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Analyst firm SunTrust Robinson Humphrey thinks Twitter (NYSE:TWTR) is likely to be on the auction block. Among other executive turnover, Jeff Seibert, Twitter's former head of core consumer product, has been reassigned at the company and SunTrust Robinson Humphrey cites ongoing executive turmoil as well as lack of growth as reasons to believe Twitter will eventually be acquired, according to a MarketWatch report.

The analyst firm seems sure about its forecast, even using the term "inevitable," according to MarketWatch, but does not expect a sale this year. "We believe that if current trends persist, Twitter would be a top candidate in 2017" the analysts wrote, according to MarketWatch.

The basis of SunTrust Robinson Humphrey's outlook seems to be continued C-suite turnover. SunTrust released an accompanying visual comparing Twitter executives who presented at 2014's Analyst Day, and those who are there today, and found that nearly 70% were no longer at the company, including an exodus of four high-level executives in late January. Since 2014's event, here's Twitter's performance versus its closest social-media competitor, Facebook:

TWTR Chart

TWTR data by YCharts.

As the chart shows, Twitter's performance has been disappointing compared to Facebook and the greater Nasdaq 100.

A growing chorus of analysts arguing for Twitter to sell

SunTrust Robinson Humphrey isn't the only ratings agency that thinks a sale is the best-desired result for investors. Last month, MoffettNathanson cut Twitter stock from "neutral" to "sell," citing advertiser fatigue, and pointedly classifying the company's new strategies as "too little, too late." After assigning a price target of $12 to the company -- it currently trades around $14 -- MoffettNathanson was quoted as saying it sees "no compelling reason" to own the company other than the possibility it may be acquired.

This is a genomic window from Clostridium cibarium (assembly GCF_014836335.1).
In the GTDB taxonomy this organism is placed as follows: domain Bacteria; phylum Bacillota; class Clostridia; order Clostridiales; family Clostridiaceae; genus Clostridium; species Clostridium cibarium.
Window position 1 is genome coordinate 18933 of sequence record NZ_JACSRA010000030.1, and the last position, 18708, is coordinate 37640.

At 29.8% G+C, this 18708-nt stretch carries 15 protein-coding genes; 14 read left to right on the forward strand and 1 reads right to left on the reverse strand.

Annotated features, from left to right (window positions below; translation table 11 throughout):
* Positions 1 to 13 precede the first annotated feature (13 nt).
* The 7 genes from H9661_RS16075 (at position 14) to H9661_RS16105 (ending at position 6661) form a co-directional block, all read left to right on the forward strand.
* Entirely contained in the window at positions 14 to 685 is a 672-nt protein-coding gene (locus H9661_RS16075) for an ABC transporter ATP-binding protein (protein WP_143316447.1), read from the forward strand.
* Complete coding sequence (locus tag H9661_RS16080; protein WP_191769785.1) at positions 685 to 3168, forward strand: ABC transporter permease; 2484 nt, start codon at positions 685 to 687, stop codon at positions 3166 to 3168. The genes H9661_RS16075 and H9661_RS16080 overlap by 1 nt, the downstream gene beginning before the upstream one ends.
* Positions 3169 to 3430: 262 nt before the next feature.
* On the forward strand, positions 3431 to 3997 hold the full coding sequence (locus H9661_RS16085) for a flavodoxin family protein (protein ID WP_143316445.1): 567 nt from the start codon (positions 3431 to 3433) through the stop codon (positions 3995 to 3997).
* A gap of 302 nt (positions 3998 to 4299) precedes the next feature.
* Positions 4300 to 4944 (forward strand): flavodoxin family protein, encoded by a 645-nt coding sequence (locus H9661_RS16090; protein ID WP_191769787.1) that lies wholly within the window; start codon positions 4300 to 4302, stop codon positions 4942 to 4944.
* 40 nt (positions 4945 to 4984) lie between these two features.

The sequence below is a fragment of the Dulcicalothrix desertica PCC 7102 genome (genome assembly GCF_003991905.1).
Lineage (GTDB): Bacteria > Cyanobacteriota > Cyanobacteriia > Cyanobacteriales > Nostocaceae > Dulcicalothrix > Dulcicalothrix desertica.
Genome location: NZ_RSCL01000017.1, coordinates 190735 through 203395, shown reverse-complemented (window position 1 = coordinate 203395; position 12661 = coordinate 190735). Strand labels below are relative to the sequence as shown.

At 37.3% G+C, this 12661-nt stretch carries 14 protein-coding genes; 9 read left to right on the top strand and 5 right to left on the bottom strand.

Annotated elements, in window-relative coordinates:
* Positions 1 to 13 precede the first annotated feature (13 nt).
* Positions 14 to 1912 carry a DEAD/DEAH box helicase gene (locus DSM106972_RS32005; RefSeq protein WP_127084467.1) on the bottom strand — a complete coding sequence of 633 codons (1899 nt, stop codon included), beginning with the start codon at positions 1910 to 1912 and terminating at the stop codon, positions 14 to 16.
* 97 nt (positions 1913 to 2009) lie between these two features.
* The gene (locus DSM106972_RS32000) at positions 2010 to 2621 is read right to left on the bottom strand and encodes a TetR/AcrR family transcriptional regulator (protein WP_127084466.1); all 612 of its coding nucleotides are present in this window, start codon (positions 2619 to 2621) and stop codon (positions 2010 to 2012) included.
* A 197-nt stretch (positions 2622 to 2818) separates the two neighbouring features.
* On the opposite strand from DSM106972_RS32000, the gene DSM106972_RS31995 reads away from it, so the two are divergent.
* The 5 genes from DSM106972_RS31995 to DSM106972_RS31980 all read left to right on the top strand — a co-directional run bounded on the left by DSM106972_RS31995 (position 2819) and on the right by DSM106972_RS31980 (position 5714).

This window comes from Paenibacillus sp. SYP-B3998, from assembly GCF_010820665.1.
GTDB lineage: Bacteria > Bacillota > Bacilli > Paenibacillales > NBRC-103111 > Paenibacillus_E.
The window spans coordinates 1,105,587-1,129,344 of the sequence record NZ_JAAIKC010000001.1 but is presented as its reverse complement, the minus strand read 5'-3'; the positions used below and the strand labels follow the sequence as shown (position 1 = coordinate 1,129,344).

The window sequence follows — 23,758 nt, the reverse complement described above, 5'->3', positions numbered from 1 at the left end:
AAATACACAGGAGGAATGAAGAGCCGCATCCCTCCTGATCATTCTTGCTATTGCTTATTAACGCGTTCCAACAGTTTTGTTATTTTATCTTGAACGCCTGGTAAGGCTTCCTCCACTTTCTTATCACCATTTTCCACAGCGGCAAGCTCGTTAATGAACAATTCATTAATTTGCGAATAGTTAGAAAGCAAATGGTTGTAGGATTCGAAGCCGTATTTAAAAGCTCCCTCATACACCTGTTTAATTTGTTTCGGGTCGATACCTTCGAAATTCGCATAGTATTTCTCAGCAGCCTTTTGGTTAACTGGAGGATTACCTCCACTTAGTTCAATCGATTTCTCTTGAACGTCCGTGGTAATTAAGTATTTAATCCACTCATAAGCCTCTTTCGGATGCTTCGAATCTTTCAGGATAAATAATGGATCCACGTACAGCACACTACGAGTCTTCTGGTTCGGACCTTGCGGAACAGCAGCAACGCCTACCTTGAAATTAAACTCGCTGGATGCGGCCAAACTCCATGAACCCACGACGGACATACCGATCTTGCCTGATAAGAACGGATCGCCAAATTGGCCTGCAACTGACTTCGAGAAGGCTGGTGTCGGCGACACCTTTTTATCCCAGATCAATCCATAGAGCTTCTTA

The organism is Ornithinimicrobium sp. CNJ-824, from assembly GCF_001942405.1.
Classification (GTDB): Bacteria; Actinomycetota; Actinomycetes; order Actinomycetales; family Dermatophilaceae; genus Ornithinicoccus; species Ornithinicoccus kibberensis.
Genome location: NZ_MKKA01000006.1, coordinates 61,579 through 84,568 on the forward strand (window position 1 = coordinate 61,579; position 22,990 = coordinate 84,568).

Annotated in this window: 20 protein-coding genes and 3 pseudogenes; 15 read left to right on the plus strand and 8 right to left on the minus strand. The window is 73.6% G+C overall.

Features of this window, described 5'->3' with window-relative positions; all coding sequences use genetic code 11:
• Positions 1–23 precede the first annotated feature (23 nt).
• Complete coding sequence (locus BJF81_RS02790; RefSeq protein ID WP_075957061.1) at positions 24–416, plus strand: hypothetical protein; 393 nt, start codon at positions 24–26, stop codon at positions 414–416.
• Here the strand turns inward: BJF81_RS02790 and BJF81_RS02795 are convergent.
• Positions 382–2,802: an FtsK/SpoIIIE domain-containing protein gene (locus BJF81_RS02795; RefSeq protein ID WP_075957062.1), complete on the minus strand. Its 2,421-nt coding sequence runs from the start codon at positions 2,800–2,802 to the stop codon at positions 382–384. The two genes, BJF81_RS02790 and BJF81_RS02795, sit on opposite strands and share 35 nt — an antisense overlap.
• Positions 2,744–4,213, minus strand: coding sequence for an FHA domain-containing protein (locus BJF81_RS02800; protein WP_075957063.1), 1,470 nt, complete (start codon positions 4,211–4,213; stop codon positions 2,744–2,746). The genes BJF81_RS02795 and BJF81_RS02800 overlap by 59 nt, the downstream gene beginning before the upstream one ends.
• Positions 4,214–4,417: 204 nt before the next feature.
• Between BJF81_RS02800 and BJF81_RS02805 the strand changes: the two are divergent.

Out of the two analyst firms, MoffettNathanson appears to have the most cohesive and comprehensive analysis. First, SunTrust Robinson Humphrey maintains a "buy" rating on the stock, with the main impetus for the rating being the predicted buyout. So-called "event investing," including buying a struggling company in hopes it will be acquired, is not for prudent investors.

Second, SunTrust Robinson Humphrey's data are incorrect: The main thesis for saying Twitter should put itself up for sale is the fact that nearly 70% of Twitter's C-suite has left the company. The analyst firm included Jeff Seibert among those who have left the company as proof Twitter is losing high-level executives at a high rate.

But Seibert has not left Twitter. He is no longer head of core consumer product, but remains with Twitter as the head of Fabric, Twitter's software development kit. Ironically, Seibert returns to the same role he had at the 2014 Analyst Day event that SunTrust Robinson Humphrey used to gauge C-suite turnover.

MoffettNathanson's comment on advertiser fatigue is serious

Twitter's problem appears to be a divergence between a great service versus a great investment. When it comes to news dissemination, there's arguably no outlet with more importance than the microblogging site.

Unfortunately for Twitter investors, it seems the number of people who find value in real-time news isn't as large as initially thought. Last quarter Twitter reported 310 million monthly active users, or MAUs, reporting anemic 3% year-on-year growth.

MoffettNathanson's bearish note, where the stock was downgraded to a sell rating, was formulated after talking to major ad agencies. According to MoffettNathanson: "The commentary we continually hear is that most aren't pushing their clients to increase their budgets on Twitter or are actively steering clients away from Twitter all together."

If MoffettNathanson is correct, and ad agencies are reducing ad spend on Twitter, it could be a rough road ahead for the stock. If true, perhaps a buyout is the best path forward for the company.

This article represents the opinion of the writer, who may disagree with the “official” recommendation position of a Motley Fool premium advisory service. We’re motley! Questioning an investing thesis -- even one of our own -- helps us all think critically about investing and make decisions that help us become smarter, happier, and richer.